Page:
Jean-Baptiste Lully: Armide (Live)

0:00:00 March of Hidraot (from Act I)
0:02:05 Ouverture, Prologue
0:23:16 First Act
0:48:06 Second Act
1:21:02 Third Act
1:46:08 Fourth Act
2:04:28 Fifth Act

• Armide (magician, niece of Hidraot): Stéphanie d’Oustrac
• Renaud ( a knight): Paul Agnew
• La Haine (Hate): Laurent Naouri
• La Gloire (Glory), Phénice (a confidante of Armide), Lucinde (a demon in the form of the Danish Knight’s beloved): Claire Debono
• La Sagesse (Wisdom), Sidonie (a confidante of Armide), Mélisse (a demon in the form of Ubalde’s beloved): Isabelle Druet
• Hidraot (magician, King of Damascus): Nathan Berg
• Ubalde (a knight), Aronte (guard of Armide’s captive knights): Marc Mauillon
• Artémidore (a knight): Marc Callaghan
• Le Chevalier Danois (the Danish Knight, companion of Ubalde): Andrew Tortise
• Un amant fortuné (a happy lover): Anders J. Dahlin

Les Arts Florissants (chœur et orchestre )
William Christie, direction

Johann David Heinichen: Dresden Wind Concertos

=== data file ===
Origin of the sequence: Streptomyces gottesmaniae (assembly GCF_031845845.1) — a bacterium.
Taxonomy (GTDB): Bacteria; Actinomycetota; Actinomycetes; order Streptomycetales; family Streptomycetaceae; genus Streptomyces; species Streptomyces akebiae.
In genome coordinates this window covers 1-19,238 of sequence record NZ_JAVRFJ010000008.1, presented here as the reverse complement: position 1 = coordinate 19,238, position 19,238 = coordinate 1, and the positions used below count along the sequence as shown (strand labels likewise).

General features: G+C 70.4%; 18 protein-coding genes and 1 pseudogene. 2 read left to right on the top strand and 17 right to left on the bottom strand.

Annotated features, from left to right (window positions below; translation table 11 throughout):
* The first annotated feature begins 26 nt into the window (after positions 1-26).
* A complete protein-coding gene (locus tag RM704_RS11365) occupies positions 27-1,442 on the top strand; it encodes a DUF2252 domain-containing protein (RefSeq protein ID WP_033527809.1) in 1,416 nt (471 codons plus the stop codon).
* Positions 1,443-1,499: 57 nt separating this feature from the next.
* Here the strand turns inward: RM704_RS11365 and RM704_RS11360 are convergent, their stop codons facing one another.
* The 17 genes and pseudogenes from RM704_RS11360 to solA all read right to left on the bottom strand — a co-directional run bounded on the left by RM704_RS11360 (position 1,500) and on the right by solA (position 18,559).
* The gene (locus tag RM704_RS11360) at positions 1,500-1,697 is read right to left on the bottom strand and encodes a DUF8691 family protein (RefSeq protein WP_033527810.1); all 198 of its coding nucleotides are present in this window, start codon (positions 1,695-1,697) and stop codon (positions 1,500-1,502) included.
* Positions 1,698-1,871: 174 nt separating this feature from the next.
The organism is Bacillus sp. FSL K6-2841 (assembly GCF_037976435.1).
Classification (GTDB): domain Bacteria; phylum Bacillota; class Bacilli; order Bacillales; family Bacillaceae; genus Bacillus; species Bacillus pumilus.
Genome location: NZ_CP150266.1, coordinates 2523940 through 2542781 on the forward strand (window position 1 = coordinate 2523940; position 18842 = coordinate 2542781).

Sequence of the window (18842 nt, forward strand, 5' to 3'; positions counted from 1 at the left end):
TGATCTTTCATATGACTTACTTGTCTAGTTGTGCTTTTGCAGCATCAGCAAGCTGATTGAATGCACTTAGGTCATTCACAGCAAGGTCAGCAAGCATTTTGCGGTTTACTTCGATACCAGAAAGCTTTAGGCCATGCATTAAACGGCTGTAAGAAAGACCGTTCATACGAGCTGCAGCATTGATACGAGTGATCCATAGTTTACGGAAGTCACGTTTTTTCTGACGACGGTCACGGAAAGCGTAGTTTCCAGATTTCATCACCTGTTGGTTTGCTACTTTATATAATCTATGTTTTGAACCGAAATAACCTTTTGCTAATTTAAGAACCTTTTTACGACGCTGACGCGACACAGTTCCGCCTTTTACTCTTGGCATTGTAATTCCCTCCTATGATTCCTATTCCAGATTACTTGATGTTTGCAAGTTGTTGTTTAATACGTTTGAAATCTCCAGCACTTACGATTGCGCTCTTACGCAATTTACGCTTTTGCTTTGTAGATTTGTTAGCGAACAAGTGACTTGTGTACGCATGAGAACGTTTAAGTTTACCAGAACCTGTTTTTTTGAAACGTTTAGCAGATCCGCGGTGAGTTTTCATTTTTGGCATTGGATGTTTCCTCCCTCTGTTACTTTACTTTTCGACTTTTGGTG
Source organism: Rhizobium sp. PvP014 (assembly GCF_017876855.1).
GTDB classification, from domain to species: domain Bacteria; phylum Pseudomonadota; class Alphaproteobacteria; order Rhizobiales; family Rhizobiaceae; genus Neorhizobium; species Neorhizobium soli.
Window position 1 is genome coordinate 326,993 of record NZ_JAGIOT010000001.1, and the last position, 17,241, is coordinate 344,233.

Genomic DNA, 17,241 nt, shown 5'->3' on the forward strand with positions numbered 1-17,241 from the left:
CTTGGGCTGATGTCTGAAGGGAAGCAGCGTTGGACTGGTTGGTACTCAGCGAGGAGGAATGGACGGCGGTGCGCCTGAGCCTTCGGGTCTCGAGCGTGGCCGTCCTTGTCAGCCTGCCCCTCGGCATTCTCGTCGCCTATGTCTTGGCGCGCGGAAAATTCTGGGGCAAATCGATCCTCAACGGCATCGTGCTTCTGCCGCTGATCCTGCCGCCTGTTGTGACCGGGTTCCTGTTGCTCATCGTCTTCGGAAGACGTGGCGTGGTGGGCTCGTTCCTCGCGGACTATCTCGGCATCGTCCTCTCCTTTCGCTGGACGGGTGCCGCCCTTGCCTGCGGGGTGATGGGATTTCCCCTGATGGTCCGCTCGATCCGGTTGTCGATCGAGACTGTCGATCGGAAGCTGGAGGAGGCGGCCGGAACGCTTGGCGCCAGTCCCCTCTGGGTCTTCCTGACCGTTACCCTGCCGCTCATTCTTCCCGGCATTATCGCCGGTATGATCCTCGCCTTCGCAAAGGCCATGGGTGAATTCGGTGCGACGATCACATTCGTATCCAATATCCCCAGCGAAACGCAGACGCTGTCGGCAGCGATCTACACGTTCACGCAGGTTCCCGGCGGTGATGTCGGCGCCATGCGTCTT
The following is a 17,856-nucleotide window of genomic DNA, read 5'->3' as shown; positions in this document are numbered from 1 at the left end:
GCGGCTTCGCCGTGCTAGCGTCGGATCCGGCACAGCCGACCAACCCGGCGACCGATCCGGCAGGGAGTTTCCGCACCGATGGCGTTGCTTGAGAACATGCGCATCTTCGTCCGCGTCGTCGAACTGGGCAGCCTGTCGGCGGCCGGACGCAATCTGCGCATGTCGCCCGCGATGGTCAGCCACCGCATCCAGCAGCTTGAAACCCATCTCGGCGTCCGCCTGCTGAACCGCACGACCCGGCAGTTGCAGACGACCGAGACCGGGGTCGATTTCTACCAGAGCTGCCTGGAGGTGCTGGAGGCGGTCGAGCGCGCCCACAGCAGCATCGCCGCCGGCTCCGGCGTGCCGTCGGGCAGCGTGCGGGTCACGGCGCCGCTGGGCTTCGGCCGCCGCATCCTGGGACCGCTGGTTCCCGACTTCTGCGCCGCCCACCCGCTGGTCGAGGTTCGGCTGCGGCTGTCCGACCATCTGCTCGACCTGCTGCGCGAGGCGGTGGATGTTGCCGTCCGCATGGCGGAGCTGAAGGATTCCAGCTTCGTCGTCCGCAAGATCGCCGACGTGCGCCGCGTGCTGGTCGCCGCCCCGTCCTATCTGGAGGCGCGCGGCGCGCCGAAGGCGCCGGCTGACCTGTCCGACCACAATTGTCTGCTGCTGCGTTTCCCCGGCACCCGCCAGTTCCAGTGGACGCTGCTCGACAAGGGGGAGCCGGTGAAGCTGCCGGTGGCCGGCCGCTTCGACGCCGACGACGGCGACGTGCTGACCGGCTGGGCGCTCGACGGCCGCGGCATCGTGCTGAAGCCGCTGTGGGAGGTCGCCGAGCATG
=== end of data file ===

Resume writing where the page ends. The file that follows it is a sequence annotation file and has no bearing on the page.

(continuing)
…A few years ago, the name of Johann David Heinichen (1683-1729) came out of the blue as a wonderful surprise. Baroque music lovers around the world were amazed to discover an obscure composer who, in his best works, was second to none–easily comparable to Vivaldi in terms of originality, rhythmic exuberance, and boundless imagination. A half decade and a few recordings later, Heinichen has become a popular name, and rightly so. These Dresden Wind Concertos display treasures of passionate invention, energized by a spectacular use of dynamic contrasts and poetized by delicate touches of lyricism in the solo writing for woodwinds. Just listen to the dialogue (an obbligato figure in Heinichen’s style) between traverso flute and pizzicato strings in the Concerto S. 225’s last movement, or the biting orchestral outbursts in the G minor oboe concerto. Examples of Heinichen’s vivid, sometimes unpredictable inspiration abound in every page of these extraordinary works. The Fiori Musicali ensemble, on period instruments, plays with enthusiasm and poetic commitment. The virtuosity may not be as extreme as that of Concerto Köln (on Capriccio), but each performance reaches a perfect balance between expressive ardor and precision–a quality mirrored by the accurate and natural sonics of the Radio Bremen engineers…”